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Gov’t launches sci-tech program for halal industry

| 01/03/2008 | Reply

GENERAL SANTOS CITY (MindaNews / February 29) – Government launched here a

science
and technology program to officially put the mechanism to position the
country to penetrate the rich global halal market.

“Halal” is an Arabic word that means “permissible.” In relation to food
products, it means prepared in accordance with the Koran.

The
program will also get a boost from the construction of a halal testing
laboratory in Koranadal City, the capital of the region here.

“We want to become the clearing house of all halal products going out of the

country to ensure their credibility with the foreign buyers,” said Zenaida

Laidan, regional director of the Department of Science and Technology (DOST)

of Southwestern Mindanao (Region 12).

The
DOST officially launched on Thursday here the “Philippine Science and
Technology Program for the Development of the Halal Industry”, the
mechanism

that government hoped would finally allow the country to
penetrate the global halal market, which she estimated to be about $600
billion.

Laidan said that the program would put the scientific
and technical aspect of a halal preparation saying that food products
cannot be considered fully halal by religious rites alone, since there
can be inputs given to these animals that may have been contaminated
with swine oil.

She called on the different halal certifying
bodies to unite “and propel the industry’s growth and eventually
capture a pie of the foreign market, with Southwestern Mindanao as the
halal production center of the country and gateway to the world
starting with Indonesia, Malaysia and Brunei”.

There were
reportedly 50 halal certifying bodies in the country today, but their
credibility had been under question particularly on the technical
aspect of ascertaining the “halalness” of the products.

Also,
the country has no singular national halal guidelines that would govern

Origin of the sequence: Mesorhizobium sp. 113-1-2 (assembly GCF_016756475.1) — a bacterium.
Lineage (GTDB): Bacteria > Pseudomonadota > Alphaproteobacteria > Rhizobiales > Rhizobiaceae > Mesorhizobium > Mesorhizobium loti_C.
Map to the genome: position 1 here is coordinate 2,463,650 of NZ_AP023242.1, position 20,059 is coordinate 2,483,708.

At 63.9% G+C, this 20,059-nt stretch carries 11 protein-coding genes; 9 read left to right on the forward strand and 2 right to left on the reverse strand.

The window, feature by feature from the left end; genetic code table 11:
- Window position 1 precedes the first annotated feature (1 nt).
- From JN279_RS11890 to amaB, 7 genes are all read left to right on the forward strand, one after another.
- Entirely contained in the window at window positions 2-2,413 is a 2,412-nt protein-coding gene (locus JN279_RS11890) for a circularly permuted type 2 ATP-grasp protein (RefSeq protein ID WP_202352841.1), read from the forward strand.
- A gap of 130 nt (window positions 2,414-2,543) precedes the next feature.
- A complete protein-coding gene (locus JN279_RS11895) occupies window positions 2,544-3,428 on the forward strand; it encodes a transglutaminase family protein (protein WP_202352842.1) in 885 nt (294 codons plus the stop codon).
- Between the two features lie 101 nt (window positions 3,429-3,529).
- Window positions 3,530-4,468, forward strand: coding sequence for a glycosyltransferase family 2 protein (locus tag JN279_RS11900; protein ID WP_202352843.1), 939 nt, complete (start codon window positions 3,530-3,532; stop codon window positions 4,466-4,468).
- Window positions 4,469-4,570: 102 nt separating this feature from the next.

credible certification process, with certifying groups jockeying to
have their standards as the national guideline.

“We should complement each other’s work and not compete with each other. What

our
department is trying to do is set up a mechanism, technically and
scientifically, that would protect our halal products from being
rejected by foreign markets,” she said.

The science and
technology halal program earned the support of the Departments of
Health and Agriculture, with President Gloria Macapagal Arroyo also
backing the program.

“This groundbreaking forum …brings the
development and propagation of halal food to the fore while providing
to efficiently comply with halal’s local and international quality and
production standards,” the President said in a message to the
organizers.

More than a hundred participants graced the two-day
event dubbed National Halal Forum 2008 ending today (February 29). Its
theme is “The Halal Market—The Best Market Place for Mindanao Economic
Growth. Halal experts from Malaysia and Thailand attended the affair as
resource speakers.

Haja Sittie Mariam Abdul Latif, director of
hahal integrity at Malaysia’s Halal Industry Development Corp., said
that the Philippines should create a unified national standards that
shall be strictly enforced if the country wants to penetrate the global
halal market,

Industries must have the commitment to produce
quality halal products, she added, “and this can be achieved by going
into training and be accredited by a credible halal certifying body”.

“Malaysia is willing to assist you by giving training,” Latif said.

The
local market must also be tapped, she said, “but there’s also a need to
educate the Filipino consumers, even the non-Muslims, on halal products
to make it popular in the domestic front and not just eyeing the
markets abroad”. (MindaNews)

Category: Asia, Media & Events

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